Lovers: Lorelle + Jake
Lovers: Lorelle + Jake
In August I went to live with my friends and their children in the Sunshine Coast. Just Alba and I and a few suitcases that made up our worldly possessions. They had plans to travel the country and live out of their converted truck, but until then, they let us call it home. Living in that truck reminded me of the Summer long ago when my father came to visit us in his campervan.
I’d lay shirtless on the bed some hot afternoons while Alba drew on my back with coloured pens. She’d go to sleep early and I’d spend most of the night writing from the truck. In the morning I’d make us picnics and we’d sit on a rug by the flowering jacaranda tree looking at books. “You’re my best friend,” I’d tell Alba and she’d reply, “You’re MY best friend.”
While there were idyllic moments with the light of my life, there were really tough ones too. Not putting roots down meant I never really felt there. When Alba ran off to play with the other children and I was alone, my thoughts were dark. I was grateful to be temporarily found, but I still felt overwhelmingly lost. Caught in a limbo. I didn’t know where we would go after this. There was so much on my plate to deal with, on top of parenting and working. Other heavy stuff I was dealing with back then.
I’d cry in the middle of sentences and find difficulty in doing really simple things, like getting out of bed or taking photos. I’d cook healthy food for Alba but eat terribly myself. I felt like a stranger in my body. I’d beat myself up about all of it.
But I was so thankful for my friends. One night Errol came into the truck with my favourite chocolate saying, “I know today has been really rough for you but I thought this chocolate might help,” and I knew I was loved, and that love meant I would always be okay.
I needed to shoot again so I planned a photography tour down the east coast. I got more bookings than I had free days and that was perfect, I wanted to spend all of my time away from Alba being too busy to miss her. Alba was supposed to spend the time I was working with her Papa but everything fell through. Through tears I told Georgia that I would have to cancel all the shoots I’d already booked in, that I had no idea what I’d do now without the work.
She hugged me and told me she thought Alba should just keep staying there while I worked, that they’d love to have her and thought Alba would love it too. We’d spent so much of Alba’s life living together before this and she was in a good routine there. Family in all but blood.
It was really hard for me to feel like it would be okay. Late one night I told another Mama friend very seriously that I felt like the worst Mother ever and she just laughed at me and said something along the lines of, “There are Mothers out there who sell their kids and babies who are addicted to heroin. You’re up crying because you’re working for a few weeks while Alba stays with the most loving family ever. You’re not the worst, you’re doing the best you can. She’ll be fine.”
When it was time to say goodbye Alba kissed me and waved me off happily. I was shooting only a few hours away for the first few days, prepared to come home and cancel everything if Alba needed me to. But thankfully my resilient little wanderer took it all in her stride and I could hardly believe it. When we skyped she was so excited to recount all of her adventures with me. Georgia told me they wished they could have her forever. No tantrums or tears, she was helpful and independent. If she hadn’t been so happy and content, I wouldn’t have been able to keep going.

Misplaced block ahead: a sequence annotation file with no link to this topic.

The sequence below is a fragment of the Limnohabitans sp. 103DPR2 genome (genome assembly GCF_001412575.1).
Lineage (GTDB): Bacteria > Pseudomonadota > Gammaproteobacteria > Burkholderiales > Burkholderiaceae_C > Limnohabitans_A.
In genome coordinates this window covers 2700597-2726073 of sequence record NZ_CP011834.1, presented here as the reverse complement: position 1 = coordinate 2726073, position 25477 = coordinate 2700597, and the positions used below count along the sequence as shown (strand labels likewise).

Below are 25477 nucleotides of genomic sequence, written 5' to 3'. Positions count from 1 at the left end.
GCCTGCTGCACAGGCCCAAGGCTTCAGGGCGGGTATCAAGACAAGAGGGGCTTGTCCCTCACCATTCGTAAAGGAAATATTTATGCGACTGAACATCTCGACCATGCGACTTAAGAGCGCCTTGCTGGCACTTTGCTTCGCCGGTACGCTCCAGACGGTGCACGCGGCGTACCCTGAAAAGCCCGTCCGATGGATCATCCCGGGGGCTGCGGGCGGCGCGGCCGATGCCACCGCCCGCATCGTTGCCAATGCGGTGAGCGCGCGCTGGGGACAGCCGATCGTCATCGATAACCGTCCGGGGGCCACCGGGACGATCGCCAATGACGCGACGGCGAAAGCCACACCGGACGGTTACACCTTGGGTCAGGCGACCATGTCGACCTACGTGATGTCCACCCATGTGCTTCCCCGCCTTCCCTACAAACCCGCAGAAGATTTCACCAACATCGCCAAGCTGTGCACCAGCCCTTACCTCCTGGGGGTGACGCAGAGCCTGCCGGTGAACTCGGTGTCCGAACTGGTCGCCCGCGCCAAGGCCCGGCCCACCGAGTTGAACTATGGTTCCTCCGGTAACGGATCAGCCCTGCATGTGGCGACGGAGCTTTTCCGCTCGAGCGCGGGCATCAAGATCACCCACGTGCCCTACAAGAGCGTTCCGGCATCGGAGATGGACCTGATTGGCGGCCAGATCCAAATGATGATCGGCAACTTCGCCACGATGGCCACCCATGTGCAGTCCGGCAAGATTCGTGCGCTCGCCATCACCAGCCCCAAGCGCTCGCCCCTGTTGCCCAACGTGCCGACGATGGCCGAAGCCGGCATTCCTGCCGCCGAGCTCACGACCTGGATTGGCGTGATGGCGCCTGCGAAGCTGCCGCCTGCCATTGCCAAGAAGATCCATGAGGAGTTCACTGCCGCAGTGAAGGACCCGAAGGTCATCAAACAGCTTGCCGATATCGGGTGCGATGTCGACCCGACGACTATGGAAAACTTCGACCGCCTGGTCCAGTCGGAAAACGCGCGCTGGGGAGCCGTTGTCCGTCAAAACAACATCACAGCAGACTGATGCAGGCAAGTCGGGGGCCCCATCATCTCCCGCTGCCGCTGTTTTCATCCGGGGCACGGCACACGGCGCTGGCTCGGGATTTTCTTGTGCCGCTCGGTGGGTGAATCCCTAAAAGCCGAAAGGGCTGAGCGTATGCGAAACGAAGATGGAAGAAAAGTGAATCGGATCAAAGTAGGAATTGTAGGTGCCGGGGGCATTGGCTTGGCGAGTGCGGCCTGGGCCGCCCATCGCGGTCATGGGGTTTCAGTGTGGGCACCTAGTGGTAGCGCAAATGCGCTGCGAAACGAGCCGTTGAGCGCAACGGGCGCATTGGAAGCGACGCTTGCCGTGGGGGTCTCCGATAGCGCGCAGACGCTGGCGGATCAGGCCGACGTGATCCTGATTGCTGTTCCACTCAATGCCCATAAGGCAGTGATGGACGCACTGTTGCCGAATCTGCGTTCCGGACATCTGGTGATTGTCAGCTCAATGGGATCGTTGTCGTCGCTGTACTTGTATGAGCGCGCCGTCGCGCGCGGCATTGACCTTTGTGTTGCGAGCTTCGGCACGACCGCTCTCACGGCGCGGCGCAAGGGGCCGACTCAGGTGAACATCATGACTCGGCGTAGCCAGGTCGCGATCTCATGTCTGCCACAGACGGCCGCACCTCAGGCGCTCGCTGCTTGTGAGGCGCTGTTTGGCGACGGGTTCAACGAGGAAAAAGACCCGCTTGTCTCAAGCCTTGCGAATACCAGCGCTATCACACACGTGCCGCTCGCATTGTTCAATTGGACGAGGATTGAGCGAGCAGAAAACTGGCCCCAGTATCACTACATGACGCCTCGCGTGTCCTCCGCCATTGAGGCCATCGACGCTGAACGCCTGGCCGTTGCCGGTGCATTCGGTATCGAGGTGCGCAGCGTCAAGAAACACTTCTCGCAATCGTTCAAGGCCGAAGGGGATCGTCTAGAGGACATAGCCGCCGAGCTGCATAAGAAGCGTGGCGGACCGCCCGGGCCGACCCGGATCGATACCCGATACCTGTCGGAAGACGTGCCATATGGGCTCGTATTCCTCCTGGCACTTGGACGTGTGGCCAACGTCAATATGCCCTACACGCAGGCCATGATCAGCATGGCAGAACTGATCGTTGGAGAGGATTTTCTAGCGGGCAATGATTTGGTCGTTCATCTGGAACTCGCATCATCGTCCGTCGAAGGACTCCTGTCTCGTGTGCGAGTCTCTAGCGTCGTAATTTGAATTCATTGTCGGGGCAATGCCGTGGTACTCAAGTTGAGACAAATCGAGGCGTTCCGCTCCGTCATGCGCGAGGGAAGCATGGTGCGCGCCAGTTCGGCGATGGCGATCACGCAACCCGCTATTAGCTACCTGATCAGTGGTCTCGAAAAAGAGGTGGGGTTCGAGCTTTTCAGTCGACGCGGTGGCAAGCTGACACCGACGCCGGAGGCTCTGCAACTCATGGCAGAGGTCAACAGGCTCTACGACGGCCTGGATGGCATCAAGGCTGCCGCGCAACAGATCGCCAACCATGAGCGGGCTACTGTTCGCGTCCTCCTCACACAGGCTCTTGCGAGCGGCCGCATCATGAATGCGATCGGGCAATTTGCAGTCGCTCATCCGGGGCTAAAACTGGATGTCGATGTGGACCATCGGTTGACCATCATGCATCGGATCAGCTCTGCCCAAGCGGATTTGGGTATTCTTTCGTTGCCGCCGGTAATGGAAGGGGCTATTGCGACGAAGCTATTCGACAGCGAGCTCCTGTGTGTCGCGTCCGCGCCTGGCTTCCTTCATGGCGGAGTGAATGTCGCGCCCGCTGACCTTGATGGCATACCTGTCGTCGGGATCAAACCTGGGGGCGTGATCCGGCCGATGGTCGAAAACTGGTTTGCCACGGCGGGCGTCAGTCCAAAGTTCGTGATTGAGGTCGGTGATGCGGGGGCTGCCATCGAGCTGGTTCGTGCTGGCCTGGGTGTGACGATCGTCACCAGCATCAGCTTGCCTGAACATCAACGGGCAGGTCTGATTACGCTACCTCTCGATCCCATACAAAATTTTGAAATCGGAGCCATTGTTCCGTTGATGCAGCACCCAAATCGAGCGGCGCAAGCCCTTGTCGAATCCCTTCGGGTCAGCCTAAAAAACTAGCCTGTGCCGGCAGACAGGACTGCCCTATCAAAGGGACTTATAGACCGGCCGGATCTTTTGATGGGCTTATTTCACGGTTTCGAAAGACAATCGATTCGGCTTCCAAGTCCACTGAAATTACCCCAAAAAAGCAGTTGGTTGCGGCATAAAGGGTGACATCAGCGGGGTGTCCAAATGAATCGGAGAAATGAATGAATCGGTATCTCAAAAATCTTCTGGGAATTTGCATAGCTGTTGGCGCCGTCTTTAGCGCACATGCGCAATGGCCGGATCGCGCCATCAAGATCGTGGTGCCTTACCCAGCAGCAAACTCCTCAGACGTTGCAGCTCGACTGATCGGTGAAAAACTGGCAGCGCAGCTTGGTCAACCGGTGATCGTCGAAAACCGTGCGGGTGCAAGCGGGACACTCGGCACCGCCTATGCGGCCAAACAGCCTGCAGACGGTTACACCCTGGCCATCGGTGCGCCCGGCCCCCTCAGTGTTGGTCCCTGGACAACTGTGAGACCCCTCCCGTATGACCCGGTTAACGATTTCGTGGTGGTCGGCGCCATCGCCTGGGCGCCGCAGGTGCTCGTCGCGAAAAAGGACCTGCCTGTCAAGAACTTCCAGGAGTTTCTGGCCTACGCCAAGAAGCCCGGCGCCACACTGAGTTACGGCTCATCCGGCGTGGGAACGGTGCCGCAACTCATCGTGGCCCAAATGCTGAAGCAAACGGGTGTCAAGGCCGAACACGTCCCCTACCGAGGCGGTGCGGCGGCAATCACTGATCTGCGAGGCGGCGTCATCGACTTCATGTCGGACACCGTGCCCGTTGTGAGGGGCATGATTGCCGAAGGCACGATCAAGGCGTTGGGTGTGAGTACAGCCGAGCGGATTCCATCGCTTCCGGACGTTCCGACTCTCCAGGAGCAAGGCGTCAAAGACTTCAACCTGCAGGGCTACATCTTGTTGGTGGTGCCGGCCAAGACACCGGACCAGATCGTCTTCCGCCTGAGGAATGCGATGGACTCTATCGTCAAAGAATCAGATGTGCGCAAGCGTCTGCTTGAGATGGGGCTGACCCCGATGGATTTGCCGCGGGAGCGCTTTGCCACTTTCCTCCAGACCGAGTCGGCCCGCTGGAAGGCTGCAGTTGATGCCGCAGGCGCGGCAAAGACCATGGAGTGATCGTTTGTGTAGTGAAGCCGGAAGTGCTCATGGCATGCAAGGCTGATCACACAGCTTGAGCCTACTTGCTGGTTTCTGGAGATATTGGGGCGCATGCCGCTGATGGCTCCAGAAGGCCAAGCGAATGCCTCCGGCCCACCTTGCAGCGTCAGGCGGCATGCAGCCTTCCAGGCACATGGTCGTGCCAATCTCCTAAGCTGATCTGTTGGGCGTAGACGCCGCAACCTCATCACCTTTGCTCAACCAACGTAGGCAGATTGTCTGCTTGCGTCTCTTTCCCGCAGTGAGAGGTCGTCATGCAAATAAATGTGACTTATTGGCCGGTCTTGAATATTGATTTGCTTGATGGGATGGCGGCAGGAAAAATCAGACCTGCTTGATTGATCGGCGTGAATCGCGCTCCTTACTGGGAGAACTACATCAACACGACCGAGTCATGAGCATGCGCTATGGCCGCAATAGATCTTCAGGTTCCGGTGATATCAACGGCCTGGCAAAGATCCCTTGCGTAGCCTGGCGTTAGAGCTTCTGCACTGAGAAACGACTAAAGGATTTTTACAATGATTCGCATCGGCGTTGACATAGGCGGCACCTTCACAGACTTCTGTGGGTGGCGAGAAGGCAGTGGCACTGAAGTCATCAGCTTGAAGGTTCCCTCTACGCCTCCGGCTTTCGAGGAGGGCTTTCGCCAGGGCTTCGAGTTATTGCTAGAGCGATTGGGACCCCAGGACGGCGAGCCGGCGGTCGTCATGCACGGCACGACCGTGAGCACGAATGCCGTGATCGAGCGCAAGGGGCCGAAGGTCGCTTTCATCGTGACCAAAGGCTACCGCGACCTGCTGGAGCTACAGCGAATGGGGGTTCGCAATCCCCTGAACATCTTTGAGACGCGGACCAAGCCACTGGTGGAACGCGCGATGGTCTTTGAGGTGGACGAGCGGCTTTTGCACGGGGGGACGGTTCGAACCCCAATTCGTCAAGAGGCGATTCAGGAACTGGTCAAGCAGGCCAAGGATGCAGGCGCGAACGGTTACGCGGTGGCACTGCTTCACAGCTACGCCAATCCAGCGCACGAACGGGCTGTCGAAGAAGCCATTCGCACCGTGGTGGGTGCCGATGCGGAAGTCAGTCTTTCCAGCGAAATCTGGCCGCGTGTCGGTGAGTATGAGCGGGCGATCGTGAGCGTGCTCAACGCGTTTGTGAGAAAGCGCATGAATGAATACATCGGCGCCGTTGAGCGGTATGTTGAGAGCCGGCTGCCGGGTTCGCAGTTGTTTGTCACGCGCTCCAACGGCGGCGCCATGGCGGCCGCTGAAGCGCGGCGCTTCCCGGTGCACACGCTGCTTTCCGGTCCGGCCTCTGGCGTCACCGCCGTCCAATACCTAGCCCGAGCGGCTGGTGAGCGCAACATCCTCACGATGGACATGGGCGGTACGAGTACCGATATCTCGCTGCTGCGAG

Brooke assisted me in Brisbane and together we shared ecstatic amounts of raw salted caramel chocolate and boy stories. James Vincent McMorrow was the soundtrack to our roadtrips. After a day of shooting we drove to the Eat Street markets. Of the entire tour somehow this night felt the most cinematic of all. Every smell and sound and colour was vivid and we wandered through the galaxy of lights and faces. I sat amidst all of it and listened to a song that reminded me of someone (that someone, always that someone) and I was swept up in life. Lost felt more like free.
I stayed by the beach in Sydney. I’d catch the ferry to the city and sit out on the deck listening to music. Now and then I’d stand on the edge and watch the calming patterns of the water, imagining the world hidden beneath. My life started on a houseboat and maybe that’s why I find so much peace being rocked by the water.
I felt so blessed to be photographing in nature every day. Shooting barefoot on the sand or from cliffs where there was only blue sky, green valleys and golden light. So blessed to be capturing little moments that would be cherished long after the moment was gone. A Father throwing his laughing son in the air, the blood-like bond between musicians, a Mama soothing her crying daughter, the moment two lovers forget I am there and all that exists in their worlds is each another, the beauty in the girl who doesn’t even realise it’s there.
One night I found myself in a courtyard in Newtown lit by fairylights listening to my friend Sam read aloud the children’s book he’d written. Another lucid moment. The burning ends of cigarettes, the deep red of wine in our glasses, The Middle East playing from a little speaker on the table. That afternoon I’d photographed him and his boyfriend for a photo series. I took a sip from my wine glass and thought, this is it, I’m a grown up. Aren’t grown ups supposed to know what they’re doing?